Allotments v Public land v Private land

Bear in mind that allotments are fenced, but you can’t sell the produce. Growers on public land may sell their produce but perhaps not fence their plot. But if you grow on private land (your own, a friend’s or maybe someone like Yorkshire Water or a school) – you may be able to do both – if you want to. See Ownership

You can find all the Leeds allotment sites on the Map. Where we have a contact for the committee, this is shown in the notes (click upper left corner for the notes list). The Leeds Allotment Federation (LAF) may also be able to help – we have a contact on our committee.

Allotments are a specific type of deisignated growing space (though sometimes plots are known as allotments even when they are not offically registered). Those on local authority land are classed as either temporary or statutory, and are protected under the Allotment Act. The official line is that you’re not allowed to sell food grown in an official allotment (though you can barter with any excess).

Allotments and the law

All allotments (city controlled and self managed) are subject to local rules and traditions. Make sure you check with the allotment committee and (if the site is council-owned) with the local parks and/or allotments officers, so you’ll know in advance what will be expected of you.

For example; you may be required to keep your plot more tidy than you really want to (this is down to what your neighbours, the committee and/or Parks feel is reasonable). 

You may not be allowed to keep livestock. If you are, in Leeds it will be chickens and rabbits only.

There are no restrictions on numbers working a city controlled allotment, in fact groups are encouraged, but some community gardens based in self-managed allotments are restricted – to, say, 5 volunteers at a time.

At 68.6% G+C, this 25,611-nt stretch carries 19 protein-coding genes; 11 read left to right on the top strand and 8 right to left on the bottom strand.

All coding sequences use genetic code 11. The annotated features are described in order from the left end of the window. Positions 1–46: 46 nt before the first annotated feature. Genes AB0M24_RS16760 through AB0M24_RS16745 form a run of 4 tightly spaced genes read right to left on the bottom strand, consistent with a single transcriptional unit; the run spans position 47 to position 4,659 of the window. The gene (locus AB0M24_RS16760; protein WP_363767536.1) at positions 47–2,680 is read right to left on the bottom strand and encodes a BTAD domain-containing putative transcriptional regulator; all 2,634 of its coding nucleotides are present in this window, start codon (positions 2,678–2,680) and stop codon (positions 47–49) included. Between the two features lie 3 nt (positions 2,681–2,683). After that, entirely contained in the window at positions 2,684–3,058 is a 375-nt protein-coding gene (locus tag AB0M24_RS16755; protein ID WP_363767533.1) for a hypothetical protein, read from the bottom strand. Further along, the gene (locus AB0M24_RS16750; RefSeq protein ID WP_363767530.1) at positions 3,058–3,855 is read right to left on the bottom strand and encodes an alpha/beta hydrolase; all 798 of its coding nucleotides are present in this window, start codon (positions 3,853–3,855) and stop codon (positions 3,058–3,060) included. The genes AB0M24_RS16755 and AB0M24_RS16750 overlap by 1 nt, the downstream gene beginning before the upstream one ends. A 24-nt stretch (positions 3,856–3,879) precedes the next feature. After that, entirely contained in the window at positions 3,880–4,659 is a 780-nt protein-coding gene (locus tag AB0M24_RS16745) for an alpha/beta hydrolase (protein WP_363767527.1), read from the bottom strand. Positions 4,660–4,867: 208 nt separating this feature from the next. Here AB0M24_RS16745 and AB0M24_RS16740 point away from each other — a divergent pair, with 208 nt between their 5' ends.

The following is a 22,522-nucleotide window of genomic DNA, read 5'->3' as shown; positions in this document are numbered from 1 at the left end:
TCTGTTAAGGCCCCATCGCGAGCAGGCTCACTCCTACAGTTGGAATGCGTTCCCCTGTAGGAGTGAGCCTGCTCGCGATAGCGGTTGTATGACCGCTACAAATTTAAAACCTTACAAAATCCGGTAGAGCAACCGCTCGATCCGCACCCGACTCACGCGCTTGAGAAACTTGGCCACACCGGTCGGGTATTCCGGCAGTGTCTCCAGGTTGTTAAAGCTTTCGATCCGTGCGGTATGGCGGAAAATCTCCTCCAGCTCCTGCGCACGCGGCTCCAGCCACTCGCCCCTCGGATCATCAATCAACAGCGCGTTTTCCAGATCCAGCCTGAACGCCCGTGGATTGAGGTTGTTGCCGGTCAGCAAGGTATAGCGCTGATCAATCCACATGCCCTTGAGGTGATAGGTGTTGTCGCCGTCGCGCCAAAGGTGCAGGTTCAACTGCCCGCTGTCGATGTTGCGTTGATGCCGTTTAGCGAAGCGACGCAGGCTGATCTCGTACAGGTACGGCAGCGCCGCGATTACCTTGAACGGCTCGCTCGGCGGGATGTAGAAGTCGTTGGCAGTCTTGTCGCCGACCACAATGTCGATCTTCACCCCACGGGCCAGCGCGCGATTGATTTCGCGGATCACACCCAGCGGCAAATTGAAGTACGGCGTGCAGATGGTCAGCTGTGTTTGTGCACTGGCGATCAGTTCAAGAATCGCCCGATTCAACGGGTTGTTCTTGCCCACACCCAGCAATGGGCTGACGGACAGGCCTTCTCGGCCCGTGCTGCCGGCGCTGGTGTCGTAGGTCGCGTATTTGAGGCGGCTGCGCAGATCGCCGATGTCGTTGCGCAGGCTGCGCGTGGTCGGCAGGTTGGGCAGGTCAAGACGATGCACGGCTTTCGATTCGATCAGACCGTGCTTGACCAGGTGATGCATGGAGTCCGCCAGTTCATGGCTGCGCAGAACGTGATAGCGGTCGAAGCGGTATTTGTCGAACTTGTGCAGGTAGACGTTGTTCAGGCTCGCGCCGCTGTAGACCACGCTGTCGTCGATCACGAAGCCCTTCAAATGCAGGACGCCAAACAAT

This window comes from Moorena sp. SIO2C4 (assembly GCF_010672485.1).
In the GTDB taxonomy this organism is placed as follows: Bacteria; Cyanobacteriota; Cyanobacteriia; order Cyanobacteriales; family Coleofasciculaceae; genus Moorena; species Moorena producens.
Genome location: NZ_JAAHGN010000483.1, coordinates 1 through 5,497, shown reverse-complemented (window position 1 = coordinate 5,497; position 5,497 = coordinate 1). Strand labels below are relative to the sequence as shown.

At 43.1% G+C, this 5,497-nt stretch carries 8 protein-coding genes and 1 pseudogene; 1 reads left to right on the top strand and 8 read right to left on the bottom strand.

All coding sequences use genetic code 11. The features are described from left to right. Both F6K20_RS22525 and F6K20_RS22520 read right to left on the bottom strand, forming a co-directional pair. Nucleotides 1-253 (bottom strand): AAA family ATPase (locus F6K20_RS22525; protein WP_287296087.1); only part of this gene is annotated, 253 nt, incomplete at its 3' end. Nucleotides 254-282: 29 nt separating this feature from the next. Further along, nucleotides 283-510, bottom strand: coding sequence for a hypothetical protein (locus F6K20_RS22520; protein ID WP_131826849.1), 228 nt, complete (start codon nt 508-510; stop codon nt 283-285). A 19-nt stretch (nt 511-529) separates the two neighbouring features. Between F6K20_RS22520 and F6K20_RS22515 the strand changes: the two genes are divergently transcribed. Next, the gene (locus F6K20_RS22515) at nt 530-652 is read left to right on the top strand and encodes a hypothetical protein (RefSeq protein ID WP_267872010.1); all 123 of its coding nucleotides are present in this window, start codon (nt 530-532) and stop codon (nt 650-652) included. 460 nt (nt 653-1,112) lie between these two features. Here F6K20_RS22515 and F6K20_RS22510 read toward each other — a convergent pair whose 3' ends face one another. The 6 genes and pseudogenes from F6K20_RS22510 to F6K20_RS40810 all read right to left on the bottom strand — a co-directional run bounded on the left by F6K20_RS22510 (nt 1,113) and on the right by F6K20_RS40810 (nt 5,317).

On the plus side you’ll get security and, usually, lots of support, seeds, plants, advice, and tools to borrow and lend. Remember to check if the site has running water.  

A full allotment is 250m2 but most sites offer half and quarter plots, or you might want to start by sharing with someone else. You can grow a lot of veg on 50 square metres. 

Council allotment holders are required to maintain their plots to a good standard. Bear in mind that many who take on an allotment give up relatively soon – usually because it proved to be too much work, and/or was too far from home. Most sites therefore contain a few derelict plots, but all free plots – no matter what state they are in – are offered to the waiting list.  Some are taken on but many are refused because it will take too much work to bring them up to scratch. Anyone taking on a derelict plot will be given time to bring the plot up to standard, which will then be routinely inspected. Any plots which are not being cultivated will be given notice to quit and the plot offered to the waiting list.  

(It would also help the Allotments team if everyone please numbered their plots, as set out in the LCC rules)!

See Document Downloads for Allotment Rules etc.

If in doubt contact

Allotment rents

More information

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